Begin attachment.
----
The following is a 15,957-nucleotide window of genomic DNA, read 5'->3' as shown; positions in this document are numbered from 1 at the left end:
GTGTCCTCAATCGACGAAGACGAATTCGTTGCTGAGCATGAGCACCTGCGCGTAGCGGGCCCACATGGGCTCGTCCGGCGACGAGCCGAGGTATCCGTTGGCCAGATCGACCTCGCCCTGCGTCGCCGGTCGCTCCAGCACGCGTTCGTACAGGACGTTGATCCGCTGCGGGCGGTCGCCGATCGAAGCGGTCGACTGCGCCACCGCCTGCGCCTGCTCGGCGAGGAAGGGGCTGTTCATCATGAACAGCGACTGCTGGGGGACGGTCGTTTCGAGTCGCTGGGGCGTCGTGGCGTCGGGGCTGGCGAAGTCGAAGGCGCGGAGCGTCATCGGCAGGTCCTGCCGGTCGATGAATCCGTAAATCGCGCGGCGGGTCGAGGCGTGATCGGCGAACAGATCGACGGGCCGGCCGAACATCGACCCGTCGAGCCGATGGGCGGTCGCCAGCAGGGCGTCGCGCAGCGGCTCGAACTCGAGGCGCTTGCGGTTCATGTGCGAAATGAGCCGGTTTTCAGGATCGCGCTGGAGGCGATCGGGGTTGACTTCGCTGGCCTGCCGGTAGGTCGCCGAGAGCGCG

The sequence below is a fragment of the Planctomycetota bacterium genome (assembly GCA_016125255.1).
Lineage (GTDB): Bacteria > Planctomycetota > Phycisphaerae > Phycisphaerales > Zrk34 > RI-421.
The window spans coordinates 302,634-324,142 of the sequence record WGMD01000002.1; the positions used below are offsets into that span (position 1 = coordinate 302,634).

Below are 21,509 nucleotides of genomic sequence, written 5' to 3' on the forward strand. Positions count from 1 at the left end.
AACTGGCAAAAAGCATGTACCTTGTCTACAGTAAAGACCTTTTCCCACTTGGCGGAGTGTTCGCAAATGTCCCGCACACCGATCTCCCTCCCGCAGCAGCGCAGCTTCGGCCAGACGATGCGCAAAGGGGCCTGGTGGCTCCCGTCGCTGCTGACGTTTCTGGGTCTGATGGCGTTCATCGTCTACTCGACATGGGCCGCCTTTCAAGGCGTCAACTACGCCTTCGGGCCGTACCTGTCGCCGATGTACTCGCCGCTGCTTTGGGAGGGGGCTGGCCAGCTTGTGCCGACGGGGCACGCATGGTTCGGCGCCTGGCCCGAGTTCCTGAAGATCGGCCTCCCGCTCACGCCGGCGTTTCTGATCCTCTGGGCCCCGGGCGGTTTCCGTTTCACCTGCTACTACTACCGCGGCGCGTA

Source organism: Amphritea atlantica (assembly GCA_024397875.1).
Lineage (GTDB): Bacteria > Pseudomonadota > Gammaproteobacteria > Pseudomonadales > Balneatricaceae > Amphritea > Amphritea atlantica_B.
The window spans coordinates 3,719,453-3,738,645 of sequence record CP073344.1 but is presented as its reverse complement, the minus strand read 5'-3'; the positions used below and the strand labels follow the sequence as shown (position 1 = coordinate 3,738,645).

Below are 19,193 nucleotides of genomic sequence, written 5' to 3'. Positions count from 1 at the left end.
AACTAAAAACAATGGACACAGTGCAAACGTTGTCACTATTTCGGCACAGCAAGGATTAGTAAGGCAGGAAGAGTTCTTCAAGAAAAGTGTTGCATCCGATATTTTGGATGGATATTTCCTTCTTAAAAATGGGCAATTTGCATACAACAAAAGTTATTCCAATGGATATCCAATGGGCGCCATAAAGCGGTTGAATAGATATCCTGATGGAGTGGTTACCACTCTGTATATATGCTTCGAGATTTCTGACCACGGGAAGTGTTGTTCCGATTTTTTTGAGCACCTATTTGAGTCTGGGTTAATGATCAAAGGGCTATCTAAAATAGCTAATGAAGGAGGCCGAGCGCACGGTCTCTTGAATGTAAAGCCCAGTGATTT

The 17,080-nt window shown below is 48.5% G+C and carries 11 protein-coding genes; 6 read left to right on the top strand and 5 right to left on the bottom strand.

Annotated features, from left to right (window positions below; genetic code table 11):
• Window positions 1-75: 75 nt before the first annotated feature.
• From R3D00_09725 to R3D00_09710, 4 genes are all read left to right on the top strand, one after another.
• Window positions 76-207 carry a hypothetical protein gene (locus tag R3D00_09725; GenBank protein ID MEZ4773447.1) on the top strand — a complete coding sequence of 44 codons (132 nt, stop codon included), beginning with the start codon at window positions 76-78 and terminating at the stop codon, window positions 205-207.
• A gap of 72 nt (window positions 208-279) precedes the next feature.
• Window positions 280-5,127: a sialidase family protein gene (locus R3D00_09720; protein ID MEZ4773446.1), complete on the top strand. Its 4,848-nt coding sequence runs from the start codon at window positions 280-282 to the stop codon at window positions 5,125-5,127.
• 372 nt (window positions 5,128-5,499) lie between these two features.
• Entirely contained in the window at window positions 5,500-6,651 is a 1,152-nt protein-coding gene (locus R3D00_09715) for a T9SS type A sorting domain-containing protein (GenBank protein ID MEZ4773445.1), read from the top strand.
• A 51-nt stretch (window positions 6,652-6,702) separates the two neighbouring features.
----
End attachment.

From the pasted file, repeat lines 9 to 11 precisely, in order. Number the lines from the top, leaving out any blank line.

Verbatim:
Lineage (GTDB): Bacteria > Pseudomonadota > Gammaproteobacteria > Pseudomonadales > Balneatricaceae > Amphritea > Amphritea atlantica_B.
The window spans coordinates 3,719,453-3,738,645 of sequence record CP073344.1 but is presented as its reverse complement, the minus strand read 5'-3'; the positions used below and the strand labels follow the sequence as shown (position 1 = coordinate 3,738,645).

Below are 19,193 nucleotides of genomic sequence, written 5' to 3'. Positions count from 1 at the left end.